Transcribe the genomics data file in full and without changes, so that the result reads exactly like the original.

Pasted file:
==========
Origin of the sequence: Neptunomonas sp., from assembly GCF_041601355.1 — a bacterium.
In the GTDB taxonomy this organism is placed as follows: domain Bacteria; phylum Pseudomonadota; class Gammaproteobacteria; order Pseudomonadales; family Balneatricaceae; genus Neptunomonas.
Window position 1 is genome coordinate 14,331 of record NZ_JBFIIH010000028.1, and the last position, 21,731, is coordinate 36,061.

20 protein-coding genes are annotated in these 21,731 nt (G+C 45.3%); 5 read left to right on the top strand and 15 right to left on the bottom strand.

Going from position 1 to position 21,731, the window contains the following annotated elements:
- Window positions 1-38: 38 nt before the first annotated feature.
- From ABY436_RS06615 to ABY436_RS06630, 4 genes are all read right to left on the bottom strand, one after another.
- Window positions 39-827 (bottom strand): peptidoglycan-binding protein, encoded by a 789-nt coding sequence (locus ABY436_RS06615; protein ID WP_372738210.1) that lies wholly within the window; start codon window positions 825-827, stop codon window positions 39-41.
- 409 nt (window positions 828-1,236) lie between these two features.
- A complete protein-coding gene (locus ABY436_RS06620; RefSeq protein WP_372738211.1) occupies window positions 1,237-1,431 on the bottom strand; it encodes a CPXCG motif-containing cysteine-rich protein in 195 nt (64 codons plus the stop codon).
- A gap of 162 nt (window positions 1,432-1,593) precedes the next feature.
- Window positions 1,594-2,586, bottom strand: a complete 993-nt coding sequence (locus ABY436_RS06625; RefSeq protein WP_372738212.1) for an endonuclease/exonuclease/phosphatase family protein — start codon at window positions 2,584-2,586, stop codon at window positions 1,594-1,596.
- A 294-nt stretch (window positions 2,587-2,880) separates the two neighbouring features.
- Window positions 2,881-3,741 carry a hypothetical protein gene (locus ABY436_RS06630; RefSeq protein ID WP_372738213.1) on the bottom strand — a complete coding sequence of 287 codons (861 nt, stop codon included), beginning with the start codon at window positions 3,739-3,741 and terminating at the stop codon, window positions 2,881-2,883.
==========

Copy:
Origin of the sequence: Neptunomonas sp., from assembly GCF_041601355.1 — a bacterium.
In the GTDB taxonomy this organism is placed as follows: domain Bacteria; phylum Pseudomonadota; class Gammaproteobacteria; order Pseudomonadales; family Balneatricaceae; genus Neptunomonas.
Window position 1 is genome coordinate 14,331 of record NZ_JBFIIH010000028.1, and the last position, 21,731, is coordinate 36,061.

20 protein-coding genes are annotated in these 21,731 nt (G+C 45.3%); 5 read left to right on the top strand and 15 right to left on the bottom strand.

Going from position 1 to position 21,731, the window contains the following annotated elements:
- Window positions 1-38: 38 nt before the first annotated feature.
- From ABY436_RS06615 to ABY436_RS06630, 4 genes are all read right to left on the bottom strand, one after another.
- Window positions 39-827 (bottom strand): peptidoglycan-binding protein, encoded by a 789-nt coding sequence (locus ABY436_RS06615; protein ID WP_372738210.1) that lies wholly within the window; start codon window positions 825-827, stop codon window positions 39-41.
- 409 nt (window positions 828-1,236) lie between these two features.
- A complete protein-coding gene (locus ABY436_RS06620; RefSeq protein WP_372738211.1) occupies window positions 1,237-1,431 on the bottom strand; it encodes a CPXCG motif-containing cysteine-rich protein in 195 nt (64 codons plus the stop codon).
- A gap of 162 nt (window positions 1,432-1,593) precedes the next feature.
- Window positions 1,594-2,586, bottom strand: a complete 993-nt coding sequence (locus ABY436_RS06625; RefSeq protein WP_372738212.1) for an endonuclease/exonuclease/phosphatase family protein — start codon at window positions 2,584-2,586, stop codon at window positions 1,594-1,596.
- A 294-nt stretch (window positions 2,587-2,880) separates the two neighbouring features.
- Window positions 2,881-3,741 carry a hypothetical protein gene (locus ABY436_RS06630; RefSeq protein ID WP_372738213.1) on the bottom strand — a complete coding sequence of 287 codons (861 nt, stop codon included), beginning with the start codon at window positions 3,739-3,741 and terminating at the stop codon, window positions 2,881-2,883.